Defense Technology Future Looks Bright, but Is Unclear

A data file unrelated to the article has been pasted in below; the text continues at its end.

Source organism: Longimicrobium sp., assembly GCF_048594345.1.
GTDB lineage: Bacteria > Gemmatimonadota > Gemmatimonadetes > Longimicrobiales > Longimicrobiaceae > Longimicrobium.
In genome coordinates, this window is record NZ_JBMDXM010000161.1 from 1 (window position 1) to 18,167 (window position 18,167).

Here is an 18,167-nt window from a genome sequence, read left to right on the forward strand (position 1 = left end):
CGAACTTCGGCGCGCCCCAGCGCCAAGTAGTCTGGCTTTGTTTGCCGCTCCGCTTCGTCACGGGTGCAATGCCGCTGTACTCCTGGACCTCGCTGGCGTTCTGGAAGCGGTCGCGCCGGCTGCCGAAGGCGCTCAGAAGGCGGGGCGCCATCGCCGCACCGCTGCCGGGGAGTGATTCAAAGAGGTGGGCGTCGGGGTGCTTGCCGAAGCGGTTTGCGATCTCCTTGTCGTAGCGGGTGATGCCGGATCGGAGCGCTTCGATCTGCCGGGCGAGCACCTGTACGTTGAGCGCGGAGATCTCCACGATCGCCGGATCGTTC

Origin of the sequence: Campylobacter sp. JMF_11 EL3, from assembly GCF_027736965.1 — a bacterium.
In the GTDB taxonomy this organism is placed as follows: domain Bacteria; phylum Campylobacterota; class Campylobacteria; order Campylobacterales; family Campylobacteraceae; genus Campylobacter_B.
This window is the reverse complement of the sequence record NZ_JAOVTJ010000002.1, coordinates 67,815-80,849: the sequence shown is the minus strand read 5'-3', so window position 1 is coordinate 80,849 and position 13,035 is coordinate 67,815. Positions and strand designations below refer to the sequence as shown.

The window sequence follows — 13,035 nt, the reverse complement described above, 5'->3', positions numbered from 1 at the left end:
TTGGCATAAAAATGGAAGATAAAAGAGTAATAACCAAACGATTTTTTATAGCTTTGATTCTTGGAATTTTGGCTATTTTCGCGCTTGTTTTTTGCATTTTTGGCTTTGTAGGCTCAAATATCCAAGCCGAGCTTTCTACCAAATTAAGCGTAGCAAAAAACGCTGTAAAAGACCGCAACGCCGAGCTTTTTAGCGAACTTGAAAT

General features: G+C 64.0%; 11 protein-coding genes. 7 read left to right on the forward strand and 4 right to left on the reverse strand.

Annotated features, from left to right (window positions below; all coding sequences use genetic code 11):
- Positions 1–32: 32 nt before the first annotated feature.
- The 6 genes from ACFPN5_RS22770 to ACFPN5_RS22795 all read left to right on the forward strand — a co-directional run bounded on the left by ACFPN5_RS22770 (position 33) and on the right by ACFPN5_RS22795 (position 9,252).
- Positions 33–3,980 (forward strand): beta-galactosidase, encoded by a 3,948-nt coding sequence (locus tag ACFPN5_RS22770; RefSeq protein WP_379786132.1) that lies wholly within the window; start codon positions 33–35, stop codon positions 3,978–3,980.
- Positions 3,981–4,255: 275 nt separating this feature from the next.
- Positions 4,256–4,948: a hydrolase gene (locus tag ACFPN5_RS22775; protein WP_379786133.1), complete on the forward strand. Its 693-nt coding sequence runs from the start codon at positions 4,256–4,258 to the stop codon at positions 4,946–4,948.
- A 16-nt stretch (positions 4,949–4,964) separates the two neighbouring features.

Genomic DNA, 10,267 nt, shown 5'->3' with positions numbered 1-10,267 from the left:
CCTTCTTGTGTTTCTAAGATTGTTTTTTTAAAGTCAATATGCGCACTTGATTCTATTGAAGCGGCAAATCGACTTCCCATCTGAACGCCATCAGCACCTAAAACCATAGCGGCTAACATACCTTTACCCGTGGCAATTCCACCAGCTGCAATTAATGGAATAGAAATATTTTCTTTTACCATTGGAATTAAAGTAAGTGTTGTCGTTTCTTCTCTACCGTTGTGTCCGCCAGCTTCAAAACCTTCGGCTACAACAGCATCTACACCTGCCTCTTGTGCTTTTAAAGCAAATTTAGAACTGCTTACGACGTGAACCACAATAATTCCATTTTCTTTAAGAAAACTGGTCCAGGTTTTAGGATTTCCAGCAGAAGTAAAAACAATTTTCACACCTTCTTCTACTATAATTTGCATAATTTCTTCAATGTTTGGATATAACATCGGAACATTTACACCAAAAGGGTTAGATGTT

Science and technology are receiving broad support amid threatened defense budget cuts, but their future application may be hindered by outside forces. The complexity of technology must be weighed in planning both for capabilities and for budgetary priorities, according to a panel of experts at West 2012 in San Diego. Vice Adm. John Terrence Blake, USN, deputy chief of naval operations, integration of capabilities and resources (N-8), stated that science and technology are relatively protected against budget cuts, so reductions will have to come in areas such as operation and maintenance, personnel, infrastructure and procurement. Left unstated is the fact that cuts there might impact negatively on the effective incorporation of new technologies. Vice Adm. Gerald R. Beaman, USN, commander, U.S. Third Fleet, warned that innovation and technology are outpacing the military's ability to field that technology. He noted that forces forward are helping planners develop the tactics, techniques and procedures for future forces with their use of new technologies in the field. Adm. Blake expressed concerns about how budget cuts will affect the defense industrial base. "If we take a piece of it down, how long before it cannot ever be reconstituted?" he asked. That risk must be taken into account with defense budgeting, he said.